Masoud Karbasian’s dismissal is unlikely to have any qualming effect on the country’s rapidly falling currency against the US dollar. The country still retains it’s chronically high unemployment rate and inflation.
It however acts as a demonstration that the country’s Shiite theocracy is slowly recognising of the anger felt across the country of 80 mn, which has seen months of sporadic protests all across.
Conservative lawmaker Hosseinali Hajideligani of Isfahan told Karbasian during the legislative hearing: “Over the last year since you became the minister, the dinner table of the people has shrunk to the point of invisibility.”
“The purchasing power of the people has dropped down at least by 50 percent. You have made the people poorer every day.” He added.
A narrow majority of 137 lawmakers in the 260-seat parliament voted to fire Karbasian, an Iranian economist who became the country’s finance minister in August 2017 after Rouhani won re-election. He acted as replacement for Ali Tayebnia– who served as finance minister for the entirety of Rouhani’s first four-year term.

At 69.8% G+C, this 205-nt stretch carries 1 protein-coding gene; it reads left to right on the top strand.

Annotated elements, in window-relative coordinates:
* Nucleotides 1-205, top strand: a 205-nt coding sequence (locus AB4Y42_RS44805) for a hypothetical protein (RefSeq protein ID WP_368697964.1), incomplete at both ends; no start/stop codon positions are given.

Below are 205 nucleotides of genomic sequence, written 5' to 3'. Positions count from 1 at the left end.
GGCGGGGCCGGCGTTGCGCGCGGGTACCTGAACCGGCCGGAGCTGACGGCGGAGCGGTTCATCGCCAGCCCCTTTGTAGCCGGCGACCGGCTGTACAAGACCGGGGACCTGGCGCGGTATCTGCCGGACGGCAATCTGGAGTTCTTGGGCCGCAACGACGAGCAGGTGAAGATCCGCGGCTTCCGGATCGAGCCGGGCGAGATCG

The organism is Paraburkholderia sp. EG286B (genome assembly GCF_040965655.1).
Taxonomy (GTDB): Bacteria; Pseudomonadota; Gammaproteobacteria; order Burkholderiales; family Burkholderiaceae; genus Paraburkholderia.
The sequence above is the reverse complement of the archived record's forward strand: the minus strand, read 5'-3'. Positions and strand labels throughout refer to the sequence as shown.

Karbasian defended himself, stating that America had targeted Iran’s entire economy and social fortifications.
“America is seeking to block the country’s economic vessels to put people under pressure and stir dissatisfaction. They are after hitting the government and ruling system. You should believe that we are at an all-out economic war.” He added.
Yet even reformist lawmakers who had often backed Rouhani– himself a relatively moderate cleric within Iran’s government– have lashed at out at Karbasian.
“What have we done? What have we done to this people?” reformist lawmaker Elias Hazrati of Tehran asked at one point. “Why should the people suffer from this situation? What is the people’s fault?”
Karbasian’s dismissal comes after lawmakers similarly dismissed Rouhani’s labor minister, Ali Rabiei, earlier this month.
Trump’s decision in May to withdraw from the Iran nuclear deal has halted billion-dollar deals struck with oil firms and airplane manufacturers in the country. American sactions that are set to ramp up cause further chance of weakiening the country’s economy.
The Iranian rial has fallen to 107,000 to one U.S. dollar. A year ago it stood at around 33,000.